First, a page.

Question: count how many elements in a numpy array are within delta of every other element

Question

count how many elements in a numpy array are within delta of every other element

Answers 2
Added at 2016-12-30 11:12
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Question

consider the array x and delta variable d

np.random.seed([3,1415])
x = np.random.randint(100, size=10)
d = 10

For each element in x, I want to count how many other elements in each are within delta d distance away.

So x looks like

print(x)

[11 98 74 90 15 55 13 11 13 26]

The results should be

[5 2 1 2 5 1 5 5 5 1]

what I've tried
Strategy:

  • Use broadcasting to take the outer difference
  • Absolute value of outer difference
  • sum how many exceed threshold

(np.abs(x[:, None] - x) <= d).sum(-1)

[5 2 1 2 5 1 5 5 5 1]

This works great. However, it doesn't scale. That outer difference is O(n^2) time. How can I get the same solution that doesn't scale with quadratic time?

Answers to

count how many elements in a numpy array are within delta of every other element

nr: #1 dodano: 2016-12-30 11:12

Strategy

  • Since x is not necessarily sorted, we'll sort it and track the sorting permutation via argsort so we can reverse the permutation.
  • We'll use np.searchsorted on x with x - d to find the starting place for when values of x start to exceed x - d.
  • Do it again on the other side except we'll have to use the np.searchsorted parameter side='right' and using x + d
  • Take the difference between right and left searchsorts to calculate number of elements that are within +/- d of each element
  • Use argsort to reverse the sorting permutation

define method presented in question as pir1

def pir1(a, d):
    return (np.abs(a[:, None] - a) <= d).sum(-1)

We'll define a new function pir2

def pir2(a, d):
    s = x.argsort()
    a_ = a[s]
    return (
        a_.searchsorted(a_ + d, 'right')
        - a_.searchsorted(a_ - d)
    )[s.argsort()]

demo

pir1(x, d)

[5 2 1 2 5 1 5 5 5 1]    

pir1(x, d)

[5 2 1 2 5 1 5 5 5 1]    

timing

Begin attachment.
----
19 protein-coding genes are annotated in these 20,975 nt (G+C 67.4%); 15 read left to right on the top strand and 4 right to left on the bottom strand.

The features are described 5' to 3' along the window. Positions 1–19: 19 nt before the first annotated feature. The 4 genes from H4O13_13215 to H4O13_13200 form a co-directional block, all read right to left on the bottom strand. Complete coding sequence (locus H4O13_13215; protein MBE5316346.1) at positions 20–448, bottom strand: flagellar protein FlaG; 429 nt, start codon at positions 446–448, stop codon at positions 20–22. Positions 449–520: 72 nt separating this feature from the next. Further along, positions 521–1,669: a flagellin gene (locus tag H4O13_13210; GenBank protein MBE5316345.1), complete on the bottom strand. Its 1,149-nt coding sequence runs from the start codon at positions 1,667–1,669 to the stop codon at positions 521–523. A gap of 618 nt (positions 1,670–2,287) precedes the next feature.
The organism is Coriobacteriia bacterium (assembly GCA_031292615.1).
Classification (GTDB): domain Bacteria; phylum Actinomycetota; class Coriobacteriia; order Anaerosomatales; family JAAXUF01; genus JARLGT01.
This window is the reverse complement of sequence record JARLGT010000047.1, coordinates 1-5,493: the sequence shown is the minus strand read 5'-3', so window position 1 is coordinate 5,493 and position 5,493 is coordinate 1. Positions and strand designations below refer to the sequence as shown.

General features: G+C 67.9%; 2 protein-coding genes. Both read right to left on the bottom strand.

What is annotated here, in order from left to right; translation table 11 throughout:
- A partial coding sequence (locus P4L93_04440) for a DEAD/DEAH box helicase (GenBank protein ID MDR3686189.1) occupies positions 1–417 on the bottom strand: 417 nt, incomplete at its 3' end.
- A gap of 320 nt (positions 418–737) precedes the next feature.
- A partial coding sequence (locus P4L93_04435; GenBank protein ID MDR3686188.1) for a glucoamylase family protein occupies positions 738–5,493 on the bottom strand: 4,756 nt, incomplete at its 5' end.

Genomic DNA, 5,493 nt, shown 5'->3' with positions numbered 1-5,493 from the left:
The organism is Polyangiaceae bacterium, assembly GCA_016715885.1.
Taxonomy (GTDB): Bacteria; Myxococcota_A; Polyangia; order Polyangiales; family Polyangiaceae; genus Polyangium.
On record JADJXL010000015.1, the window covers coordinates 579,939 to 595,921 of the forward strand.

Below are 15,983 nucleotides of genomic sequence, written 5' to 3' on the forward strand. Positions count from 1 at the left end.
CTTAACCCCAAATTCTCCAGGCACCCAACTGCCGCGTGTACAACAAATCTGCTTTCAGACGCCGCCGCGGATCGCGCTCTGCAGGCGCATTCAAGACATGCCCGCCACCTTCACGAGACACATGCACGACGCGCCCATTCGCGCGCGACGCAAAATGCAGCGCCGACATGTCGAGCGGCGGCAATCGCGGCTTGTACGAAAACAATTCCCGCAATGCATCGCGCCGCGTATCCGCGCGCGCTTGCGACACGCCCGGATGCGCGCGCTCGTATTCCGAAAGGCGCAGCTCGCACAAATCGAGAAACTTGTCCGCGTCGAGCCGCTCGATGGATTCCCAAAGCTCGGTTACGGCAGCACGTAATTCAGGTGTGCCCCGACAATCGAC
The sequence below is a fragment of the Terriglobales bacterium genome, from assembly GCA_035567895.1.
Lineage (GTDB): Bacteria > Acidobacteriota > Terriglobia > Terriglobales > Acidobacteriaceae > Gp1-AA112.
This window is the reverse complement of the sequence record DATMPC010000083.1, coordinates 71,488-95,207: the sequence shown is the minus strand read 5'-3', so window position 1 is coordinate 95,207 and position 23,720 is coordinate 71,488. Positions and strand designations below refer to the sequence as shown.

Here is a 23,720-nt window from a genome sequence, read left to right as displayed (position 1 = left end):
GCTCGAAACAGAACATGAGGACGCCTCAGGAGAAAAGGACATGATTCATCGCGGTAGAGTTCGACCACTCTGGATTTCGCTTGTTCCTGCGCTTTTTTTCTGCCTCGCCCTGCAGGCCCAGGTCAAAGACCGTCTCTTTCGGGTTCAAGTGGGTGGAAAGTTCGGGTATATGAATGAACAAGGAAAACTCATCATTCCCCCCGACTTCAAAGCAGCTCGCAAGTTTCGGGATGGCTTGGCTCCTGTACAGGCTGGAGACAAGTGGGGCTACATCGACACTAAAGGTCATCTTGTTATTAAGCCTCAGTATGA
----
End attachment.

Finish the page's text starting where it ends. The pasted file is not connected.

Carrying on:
pir2 is the clear winner!

code

functions

def pir1(a, d):
    return (np.abs(a[:, None] - a) <= d).sum(-1)

def pir2(a, d):
    s = x.argsort()
    a_ = a[s]
    return (
        a_.searchsorted(a_ + d, 'right')
        - a_.searchsorted(a_ - d)
    )[s.argsort()]

#######################
# From Divakar's post #
#######################
def pir3(a,d):  # Short & less efficient
    sidx = a.argsort()
    p1 = a.searchsorted(a+d,'right',sorter=sidx)
    p2 = a.searchsorted(a-d,sorter=sidx)
    return p1 - p2

def pir4(a, d):   # Long & more efficient
    s = a.argsort()

    y = np.empty(s.size,dtype=np.int64)
    y[s] = np.arange(s.size)

    a_ = a[s]
    return (
        a_.searchsorted(a_ + d, 'right')
        - a_.searchsorted(a_ - d)
    )[y]

test

from timeit import timeit

results = pd.DataFrame(
    index=np.arange(1, 50),
    columns=['pir%s' %i for i in range(1, 5)])

for i in results.index:
    np.random.seed([3,1415])
    x = np.random.randint(1000000, size=i)
    for j in results.columns:
        setup = 'from __main__ import x, {}'.format(j)
        results.loc[i, j] = timeit('{}(x, 10)'.format(j), setup=setup, number=10000)

results.plot()

enter image description here


extended out to larger arrays
got rid of pir1

from timeit import timeit

results = pd.DataFrame(
    index=np.arange(1, 11) * 1000,
    columns=['pir%s' %i for i in range(2, 5)])

for i in results.index:
    np.random.seed([3,1415])
    x = np.random.randint(1000000, size=i)
    for j in results.columns:
        setup = 'from __main__ import x, {}'.format(j)
        results.loc[i, j] = timeit('{}(x, 10)'.format(j), setup=setup, number=100)

results.insert(0, 'pir1', 0)

results.plot()

enter image description here

nr: #2 dodano: 2016-12-30 11:12

Listed in this post are two more variants based on the searchsorted strategy from OP's answer post.

def pir3(a,d):  # Short & less efficient
    sidx = a.argsort()
    p1 = a.searchsorted(a+d,'right',sorter=sidx)
    p2 = a.searchsorted(a-d,sorter=sidx)
    return p1 - p2

def pir4(a, d):   # Long & more efficient
    s = a.argsort()

    y = np.empty(s.size,dtype=np.int64)
    y[s] = np.arange(s.size)

    a_ = a[s]
    return (
        a_.searchsorted(a_ + d, 'right')
        - a_.searchsorted(a_ - d)
    )[y]

The more efficient approach derives the efficient idea to get s.argsort() from this post.

Runtime test -

In [155]: # Inputs
     ...: a = np.random.randint(0,1000000,(10000))
     ...: d = 10


In [156]: %timeit pir2(a,d) #@ piRSquared's post solution
     ...: %timeit pir3(a,d)
     ...: %timeit pir4(a,d)
     ...: 
100 loops, best of 3: 2.43 ms per loop
100 loops, best of 3: 4.44 ms per loop
1000 loops, best of 3: 1.66 ms per loop
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